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Roflumilast: Who Is Using It and How It Affects Health Care Resource Utilization and Costs.
Manag Care. 2015 Aug; 24(8):40-8.MC

Abstract

OBJECTIVE

Compare baseline characteristics, health care resource utilization (HCRU), and associated costs of COPD patients treated with add-on roflumilast with those of other combination medications.

DESIGN

Retrospective cohort study.

METHODOLOGY

Patients aged 40 years with a diagnosis of chronic obstructive pulmonary disease (COPD) between March 1, 2011, and Nov. 30, 2012, were identified from the HealthCore Integrated Research Database and classified as roflumilast or nonroflumilast combination-therapy cohorts. Baseline characteristics were compared for all patients. HCRU and costs were compared between matched (M) roflumilast and nonroflumilast cohorts, using propensity score as a partial balancing score and then complementing the score with exact matching on specifically important variables. Generalized linear model and Poisson regression were used to estimate the adjusted differences in total costs and hospitalization rates, respectively, between the 2 matched cohorts.

RESULTS

A total of 695 roflumilast and 30,542 nonroflumilast combination therapy users were identified. At baseline, the roflumilast cohort had more complex COPD and a higher number of severe and moderate COPD exacerbations relative to the nonroflumilast cohort. After matching, the roflumilast (M) and nonroflumilast (M) cohorts (n = 328 in each) had similar mean age, gender distribution, and follow-up time. The roflumilast (M) cohort had significantly higher pharmacy-related, per-patient, per-month (PPPM) costs (P < .001) and similar total cost (P = .90). After adjusting for confounding variables, no difference was observed between the 2 cohorts in total costs (P = .86) and number of hospitalizations (P = .65).

CONCLUSION

Findings suggest that patients in the roflumilast cohort, relative to the nonroflumilast cohort, were more severely ill in the real-world setting. Despite higher pharmacy costs, the total cost for the roflumilast cohort was statistically similar to the nonroflumilast cohort. Future studies with longer follow-up are needed to evaluate the long-term economic impact of roflumilast use.

Authors

No affiliation info availableNo affiliation info availableNo affiliation info availableNo affiliation info available

Pub Type(s)

Journal Article

Language

eng

PubMed ID

26399141

Citation

Jain, Rahul, et al. "Roflumilast: Who Is Using It and How It Affects Health Care Resource Utilization and Costs." Managed Care (Langhorne, Pa.), vol. 24, no. 8, 2015, pp. 40-8.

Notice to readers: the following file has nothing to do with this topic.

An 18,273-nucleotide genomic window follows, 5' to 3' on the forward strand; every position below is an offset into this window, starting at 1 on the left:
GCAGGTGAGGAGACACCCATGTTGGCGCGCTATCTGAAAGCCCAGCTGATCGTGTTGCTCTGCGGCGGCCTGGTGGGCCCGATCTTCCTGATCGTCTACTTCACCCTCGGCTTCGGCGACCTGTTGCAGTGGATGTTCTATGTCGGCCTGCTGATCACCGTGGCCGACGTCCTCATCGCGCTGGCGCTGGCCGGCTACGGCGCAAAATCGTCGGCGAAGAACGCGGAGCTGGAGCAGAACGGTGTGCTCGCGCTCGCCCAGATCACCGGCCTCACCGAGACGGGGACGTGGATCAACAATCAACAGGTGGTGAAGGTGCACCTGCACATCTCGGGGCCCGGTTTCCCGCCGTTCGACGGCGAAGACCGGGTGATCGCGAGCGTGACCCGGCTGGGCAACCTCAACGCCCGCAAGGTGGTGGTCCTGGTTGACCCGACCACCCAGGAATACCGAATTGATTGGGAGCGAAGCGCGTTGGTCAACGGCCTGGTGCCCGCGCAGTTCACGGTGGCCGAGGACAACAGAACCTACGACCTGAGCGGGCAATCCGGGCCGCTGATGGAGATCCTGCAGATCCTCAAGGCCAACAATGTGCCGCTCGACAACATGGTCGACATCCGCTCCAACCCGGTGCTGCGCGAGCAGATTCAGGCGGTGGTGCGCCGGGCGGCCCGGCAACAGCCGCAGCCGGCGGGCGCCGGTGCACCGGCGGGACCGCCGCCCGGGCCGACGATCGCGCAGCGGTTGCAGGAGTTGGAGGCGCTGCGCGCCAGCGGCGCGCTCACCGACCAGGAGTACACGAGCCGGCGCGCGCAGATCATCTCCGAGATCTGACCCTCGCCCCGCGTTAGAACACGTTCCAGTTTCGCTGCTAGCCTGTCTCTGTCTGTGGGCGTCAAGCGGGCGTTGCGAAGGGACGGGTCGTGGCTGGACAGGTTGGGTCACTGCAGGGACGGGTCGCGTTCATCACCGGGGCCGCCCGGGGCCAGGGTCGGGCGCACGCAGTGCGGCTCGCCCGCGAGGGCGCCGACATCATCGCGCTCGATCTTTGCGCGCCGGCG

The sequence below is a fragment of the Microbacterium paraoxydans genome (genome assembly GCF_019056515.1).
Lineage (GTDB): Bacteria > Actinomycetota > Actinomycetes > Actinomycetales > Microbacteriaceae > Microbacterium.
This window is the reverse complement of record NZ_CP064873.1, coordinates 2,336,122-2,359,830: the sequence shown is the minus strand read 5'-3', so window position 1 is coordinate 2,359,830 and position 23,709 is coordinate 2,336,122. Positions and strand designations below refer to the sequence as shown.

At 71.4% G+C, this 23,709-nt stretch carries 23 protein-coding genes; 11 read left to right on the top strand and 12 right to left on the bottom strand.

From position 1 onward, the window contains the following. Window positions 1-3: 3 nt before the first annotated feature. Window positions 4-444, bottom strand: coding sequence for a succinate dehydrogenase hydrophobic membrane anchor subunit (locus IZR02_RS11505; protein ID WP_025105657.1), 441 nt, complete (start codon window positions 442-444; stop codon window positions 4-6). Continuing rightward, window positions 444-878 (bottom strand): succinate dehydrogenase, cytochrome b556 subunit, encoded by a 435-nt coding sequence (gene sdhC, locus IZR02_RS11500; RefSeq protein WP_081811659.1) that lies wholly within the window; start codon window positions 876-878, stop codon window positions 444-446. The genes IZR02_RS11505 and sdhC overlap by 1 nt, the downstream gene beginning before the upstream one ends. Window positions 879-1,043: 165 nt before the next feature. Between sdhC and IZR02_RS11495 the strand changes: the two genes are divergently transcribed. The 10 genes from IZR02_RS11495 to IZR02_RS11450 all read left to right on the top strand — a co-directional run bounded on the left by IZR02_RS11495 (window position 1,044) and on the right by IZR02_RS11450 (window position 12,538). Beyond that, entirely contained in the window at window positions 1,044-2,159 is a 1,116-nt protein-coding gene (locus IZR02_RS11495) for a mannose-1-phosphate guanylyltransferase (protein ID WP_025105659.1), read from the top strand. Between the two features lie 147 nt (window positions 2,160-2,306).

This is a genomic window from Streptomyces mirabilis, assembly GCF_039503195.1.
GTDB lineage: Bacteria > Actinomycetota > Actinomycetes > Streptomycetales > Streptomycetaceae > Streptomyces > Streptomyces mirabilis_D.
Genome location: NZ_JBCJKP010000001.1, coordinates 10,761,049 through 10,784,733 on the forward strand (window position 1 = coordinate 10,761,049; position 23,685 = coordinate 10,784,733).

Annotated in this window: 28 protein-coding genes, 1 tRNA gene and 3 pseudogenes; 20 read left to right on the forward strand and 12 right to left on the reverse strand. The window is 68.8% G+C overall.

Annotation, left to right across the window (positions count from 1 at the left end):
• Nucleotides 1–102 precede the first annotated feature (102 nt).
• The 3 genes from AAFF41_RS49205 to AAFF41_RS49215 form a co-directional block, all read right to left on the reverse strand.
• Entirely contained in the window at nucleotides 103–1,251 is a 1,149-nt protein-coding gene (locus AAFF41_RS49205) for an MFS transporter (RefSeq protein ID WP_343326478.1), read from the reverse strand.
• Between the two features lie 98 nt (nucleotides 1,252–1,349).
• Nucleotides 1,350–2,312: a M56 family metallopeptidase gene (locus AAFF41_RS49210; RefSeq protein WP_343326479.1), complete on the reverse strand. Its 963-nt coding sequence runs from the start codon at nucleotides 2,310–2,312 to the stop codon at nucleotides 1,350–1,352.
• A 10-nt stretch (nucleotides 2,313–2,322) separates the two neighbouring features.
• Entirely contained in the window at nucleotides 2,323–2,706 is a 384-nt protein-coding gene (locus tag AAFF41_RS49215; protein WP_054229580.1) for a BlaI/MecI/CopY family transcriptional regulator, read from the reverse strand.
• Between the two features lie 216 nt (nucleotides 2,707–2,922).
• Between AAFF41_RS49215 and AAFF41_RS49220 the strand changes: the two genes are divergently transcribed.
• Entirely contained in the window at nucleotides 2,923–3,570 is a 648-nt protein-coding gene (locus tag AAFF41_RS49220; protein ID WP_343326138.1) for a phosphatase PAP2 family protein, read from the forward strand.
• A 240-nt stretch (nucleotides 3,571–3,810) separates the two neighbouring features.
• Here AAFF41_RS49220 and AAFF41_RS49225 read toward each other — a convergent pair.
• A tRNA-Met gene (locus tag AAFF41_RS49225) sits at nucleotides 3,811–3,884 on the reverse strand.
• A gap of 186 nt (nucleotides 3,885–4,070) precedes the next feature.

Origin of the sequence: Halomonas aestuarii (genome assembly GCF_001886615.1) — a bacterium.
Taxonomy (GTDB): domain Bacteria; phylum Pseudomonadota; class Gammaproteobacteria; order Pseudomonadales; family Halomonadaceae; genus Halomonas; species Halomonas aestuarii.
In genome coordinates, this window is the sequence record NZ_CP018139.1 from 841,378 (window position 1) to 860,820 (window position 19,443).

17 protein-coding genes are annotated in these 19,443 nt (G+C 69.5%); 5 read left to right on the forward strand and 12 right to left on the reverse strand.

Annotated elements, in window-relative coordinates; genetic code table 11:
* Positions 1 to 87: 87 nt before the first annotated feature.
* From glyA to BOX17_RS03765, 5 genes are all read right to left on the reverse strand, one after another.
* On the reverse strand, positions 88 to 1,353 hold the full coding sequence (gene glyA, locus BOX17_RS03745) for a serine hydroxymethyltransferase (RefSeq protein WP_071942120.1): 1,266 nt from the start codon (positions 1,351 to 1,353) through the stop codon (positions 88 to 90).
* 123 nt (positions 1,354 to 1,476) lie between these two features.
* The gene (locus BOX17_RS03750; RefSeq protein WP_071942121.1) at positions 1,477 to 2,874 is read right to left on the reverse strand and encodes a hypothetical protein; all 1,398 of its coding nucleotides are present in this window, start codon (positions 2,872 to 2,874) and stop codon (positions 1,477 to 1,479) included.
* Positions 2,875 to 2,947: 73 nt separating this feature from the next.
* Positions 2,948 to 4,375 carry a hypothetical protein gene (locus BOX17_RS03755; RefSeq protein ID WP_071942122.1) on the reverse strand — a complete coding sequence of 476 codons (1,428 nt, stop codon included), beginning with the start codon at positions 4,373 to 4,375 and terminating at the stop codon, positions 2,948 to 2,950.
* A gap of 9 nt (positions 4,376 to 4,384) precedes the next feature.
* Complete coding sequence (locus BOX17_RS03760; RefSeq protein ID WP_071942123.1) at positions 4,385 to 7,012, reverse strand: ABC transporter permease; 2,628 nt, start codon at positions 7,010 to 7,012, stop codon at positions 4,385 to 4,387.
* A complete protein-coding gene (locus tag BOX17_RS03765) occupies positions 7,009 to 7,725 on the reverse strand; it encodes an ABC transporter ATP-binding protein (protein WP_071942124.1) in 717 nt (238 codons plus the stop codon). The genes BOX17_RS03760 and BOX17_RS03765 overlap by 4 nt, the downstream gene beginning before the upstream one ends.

Jain R, Cai Q, Sun SX, et al. Roflumilast: Who Is Using It and How It Affects Health Care Resource Utilization and Costs. Manag Care. 2015;24(8):40-8.
Jain, R., Cai, Q., Sun, S. X., & Tan, H. (2015). Roflumilast: Who Is Using It and How It Affects Health Care Resource Utilization and Costs. Managed Care (Langhorne, Pa.), 24(8), 40-8.
Jain R, et al. Roflumilast: Who Is Using It and How It Affects Health Care Resource Utilization and Costs. Manag Care. 2015;24(8):40-8. PubMed PMID: 26399141.
* Article titles in AMA citation format should be in sentence-case
TY - JOUR T1 - Roflumilast: Who Is Using It and How It Affects Health Care Resource Utilization and Costs. AU - Jain,Rahul, AU - Cai,Qian, AU - Sun,Shawn X, AU - Tan,Hiangkiat, PY - 2015/9/25/entrez PY - 2015/9/25/pubmed PY - 2015/11/5/medline SP - 40 EP - 8 JF - Managed care (Langhorne, Pa.) JO - Manag Care VL - 24 IS - 8 N2 - OBJECTIVE: Compare baseline characteristics, health care resource utilization (HCRU), and associated costs of COPD patients treated with add-on roflumilast with those of other combination medications. DESIGN: Retrospective cohort study. METHODOLOGY: Patients aged 40 years with a diagnosis of chronic obstructive pulmonary disease (COPD) between March 1, 2011, and Nov. 30, 2012, were identified from the HealthCore Integrated Research Database and classified as roflumilast or nonroflumilast combination-therapy cohorts. Baseline characteristics were compared for all patients. HCRU and costs were compared between matched (M) roflumilast and nonroflumilast cohorts, using propensity score as a partial balancing score and then complementing the score with exact matching on specifically important variables. Generalized linear model and Poisson regression were used to estimate the adjusted differences in total costs and hospitalization rates, respectively, between the 2 matched cohorts. RESULTS: A total of 695 roflumilast and 30,542 nonroflumilast combination therapy users were identified. At baseline, the roflumilast cohort had more complex COPD and a higher number of severe and moderate COPD exacerbations relative to the nonroflumilast cohort. After matching, the roflumilast (M) and nonroflumilast (M) cohorts (n = 328 in each) had similar mean age, gender distribution, and follow-up time. The roflumilast (M) cohort had significantly higher pharmacy-related, per-patient, per-month (PPPM) costs (P < .001) and similar total cost (P = .90). After adjusting for confounding variables, no difference was observed between the 2 cohorts in total costs (P = .86) and number of hospitalizations (P = .65). CONCLUSION: Findings suggest that patients in the roflumilast cohort, relative to the nonroflumilast cohort, were more severely ill in the real-world setting. Despite higher pharmacy costs, the total cost for the roflumilast cohort was statistically similar to the nonroflumilast cohort. Future studies with longer follow-up are needed to evaluate the long-term economic impact of roflumilast use. SN - 1062-3388 UR - https://www.unboundmedicine.com/medline/citation/26399141/Roflumilast:_Who_Is_Using_It_and_How_It_Affects_Health_Care_Resource_Utilization_and_Costs_ L2 - http://www.managedcaremag.com/linkout/2015/8/40 DB - PRIME DP - Unbound Medicine ER -